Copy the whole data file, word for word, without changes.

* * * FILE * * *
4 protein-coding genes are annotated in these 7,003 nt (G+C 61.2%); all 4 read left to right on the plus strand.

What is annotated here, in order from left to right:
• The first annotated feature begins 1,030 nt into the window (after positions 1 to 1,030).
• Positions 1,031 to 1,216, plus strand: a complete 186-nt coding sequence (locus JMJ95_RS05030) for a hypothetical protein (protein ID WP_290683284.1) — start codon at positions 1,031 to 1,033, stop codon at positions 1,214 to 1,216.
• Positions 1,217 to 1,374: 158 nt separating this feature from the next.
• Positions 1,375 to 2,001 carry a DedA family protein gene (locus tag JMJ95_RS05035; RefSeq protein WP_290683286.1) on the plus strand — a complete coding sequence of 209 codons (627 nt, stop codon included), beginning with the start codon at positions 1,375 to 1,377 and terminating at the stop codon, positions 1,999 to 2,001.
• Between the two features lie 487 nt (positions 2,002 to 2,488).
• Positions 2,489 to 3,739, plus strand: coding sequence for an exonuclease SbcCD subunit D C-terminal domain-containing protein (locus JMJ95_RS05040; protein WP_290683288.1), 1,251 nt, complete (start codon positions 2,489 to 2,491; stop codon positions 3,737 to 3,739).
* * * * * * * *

4 protein-coding genes are annotated in these 7,003 nt (G+C 61.2%); all 4 read left to right on the plus strand.

What is annotated here, in order from left to right:
• The first annotated feature begins 1,030 nt into the window (after positions 1 to 1,030).
• Positions 1,031 to 1,216, plus strand: a complete 186-nt coding sequence (locus JMJ95_RS05030) for a hypothetical protein (protein ID WP_290683284.1) — start codon at positions 1,031 to 1,033, stop codon at positions 1,214 to 1,216.
• Positions 1,217 to 1,374: 158 nt separating this feature from the next.
• Positions 1,375 to 2,001 carry a DedA family protein gene (locus tag JMJ95_RS05035; RefSeq protein WP_290683286.1) on the plus strand — a complete coding sequence of 209 codons (627 nt, stop codon included), beginning with the start codon at positions 1,375 to 1,377 and terminating at the stop codon, positions 1,999 to 2,001.
• Between the two features lie 487 nt (positions 2,002 to 2,488).
• Positions 2,489 to 3,739, plus strand: coding sequence for an exonuclease SbcCD subunit D C-terminal domain-containing protein (locus JMJ95_RS05040; protein WP_290683288.1), 1,251 nt, complete (start codon positions 2,489 to 2,491; stop codon positions 3,737 to 3,739).